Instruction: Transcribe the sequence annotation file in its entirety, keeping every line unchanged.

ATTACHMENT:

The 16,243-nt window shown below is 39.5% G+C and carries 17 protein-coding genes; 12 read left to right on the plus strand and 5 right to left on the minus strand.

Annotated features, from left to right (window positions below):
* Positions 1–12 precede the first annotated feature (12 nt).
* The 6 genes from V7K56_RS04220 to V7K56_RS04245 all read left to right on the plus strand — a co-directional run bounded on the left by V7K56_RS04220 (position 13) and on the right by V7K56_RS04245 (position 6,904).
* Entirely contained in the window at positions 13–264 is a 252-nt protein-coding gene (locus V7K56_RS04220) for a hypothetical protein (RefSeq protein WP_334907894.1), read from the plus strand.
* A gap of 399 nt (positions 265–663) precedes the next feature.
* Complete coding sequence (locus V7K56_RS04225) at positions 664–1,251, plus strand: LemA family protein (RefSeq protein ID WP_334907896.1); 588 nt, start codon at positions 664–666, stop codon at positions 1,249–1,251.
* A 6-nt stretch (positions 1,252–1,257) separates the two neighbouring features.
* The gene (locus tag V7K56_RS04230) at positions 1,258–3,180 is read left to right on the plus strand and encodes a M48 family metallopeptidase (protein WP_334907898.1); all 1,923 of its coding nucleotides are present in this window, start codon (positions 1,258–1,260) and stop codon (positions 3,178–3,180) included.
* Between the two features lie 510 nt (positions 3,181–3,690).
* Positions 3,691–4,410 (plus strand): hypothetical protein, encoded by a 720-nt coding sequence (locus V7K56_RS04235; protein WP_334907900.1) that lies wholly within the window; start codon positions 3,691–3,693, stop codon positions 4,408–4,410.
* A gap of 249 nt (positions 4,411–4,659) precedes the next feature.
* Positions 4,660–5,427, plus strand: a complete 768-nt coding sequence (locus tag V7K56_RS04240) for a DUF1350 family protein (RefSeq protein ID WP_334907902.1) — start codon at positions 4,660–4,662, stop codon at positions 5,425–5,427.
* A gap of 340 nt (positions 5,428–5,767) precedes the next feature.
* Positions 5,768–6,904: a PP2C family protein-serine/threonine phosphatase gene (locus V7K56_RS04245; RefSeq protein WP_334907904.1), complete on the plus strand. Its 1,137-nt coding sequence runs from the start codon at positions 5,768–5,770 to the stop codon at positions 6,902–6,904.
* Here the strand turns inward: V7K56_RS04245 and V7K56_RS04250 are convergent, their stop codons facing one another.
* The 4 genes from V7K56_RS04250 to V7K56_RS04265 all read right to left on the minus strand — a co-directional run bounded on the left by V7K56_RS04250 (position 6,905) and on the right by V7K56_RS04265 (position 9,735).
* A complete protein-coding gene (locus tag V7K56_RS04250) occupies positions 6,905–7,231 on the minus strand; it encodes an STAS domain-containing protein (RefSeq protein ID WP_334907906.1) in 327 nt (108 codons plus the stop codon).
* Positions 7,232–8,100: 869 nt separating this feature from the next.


The 16,243-nt window shown below is 39.5% G+C and carries 17 protein-coding genes; 12 read left to right on the plus strand and 5 right to left on the minus strand.

Annotated features, from left to right (window positions below):
* Positions 1–12 precede the first annotated feature (12 nt).
* The 6 genes from V7K56_RS04220 to V7K56_RS04245 all read left to right on the plus strand — a co-directional run bounded on the left by V7K56_RS04220 (position 13) and on the right by V7K56_RS04245 (position 6,904).
* Entirely contained in the window at positions 13–264 is a 252-nt protein-coding gene (locus V7K56_RS04220) for a hypothetical protein (RefSeq protein WP_334907894.1), read from the plus strand.
* A gap of 399 nt (positions 265–663) precedes the next feature.
* Complete coding sequence (locus V7K56_RS04225) at positions 664–1,251, plus strand: LemA family protein (RefSeq protein ID WP_334907896.1); 588 nt, start codon at positions 664–666, stop codon at positions 1,249–1,251.
* A 6-nt stretch (positions 1,252–1,257) separates the two neighbouring features.
* The gene (locus tag V7K56_RS04230) at positions 1,258–3,180 is read left to right on the plus strand and encodes a M48 family metallopeptidase (protein WP_334907898.1); all 1,923 of its coding nucleotides are present in this window, start codon (positions 1,258–1,260) and stop codon (positions 3,178–3,180) included.
* Between the two features lie 510 nt (positions 3,181–3,690).
* Positions 3,691–4,410 (plus strand): hypothetical protein, encoded by a 720-nt coding sequence (locus V7K56_RS04235; protein WP_334907900.1) that lies wholly within the window; start codon positions 3,691–3,693, stop codon positions 4,408–4,410.
* A gap of 249 nt (positions 4,411–4,659) precedes the next feature.
* Positions 4,660–5,427, plus strand: a complete 768-nt coding sequence (locus tag V7K56_RS04240) for a DUF1350 family protein (RefSeq protein ID WP_334907902.1) — start codon at positions 4,660–4,662, stop codon at positions 5,425–5,427.
* A gap of 340 nt (positions 5,428–5,767) precedes the next feature.
* Positions 5,768–6,904: a PP2C family protein-serine/threonine phosphatase gene (locus V7K56_RS04245; RefSeq protein WP_334907904.1), complete on the plus strand. Its 1,137-nt coding sequence runs from the start codon at positions 5,768–5,770 to the stop codon at positions 6,902–6,904.
* Here the strand turns inward: V7K56_RS04245 and V7K56_RS04250 are convergent, their stop codons facing one another.
* The 4 genes from V7K56_RS04250 to V7K56_RS04265 all read right to left on the minus strand — a co-directional run bounded on the left by V7K56_RS04250 (position 6,905) and on the right by V7K56_RS04265 (position 9,735).
* A complete protein-coding gene (locus tag V7K56_RS04250) occupies positions 6,905–7,231 on the minus strand; it encodes an STAS domain-containing protein (RefSeq protein ID WP_334907906.1) in 327 nt (108 codons plus the stop codon).
* Positions 7,232–8,100: 869 nt separating this feature from the next.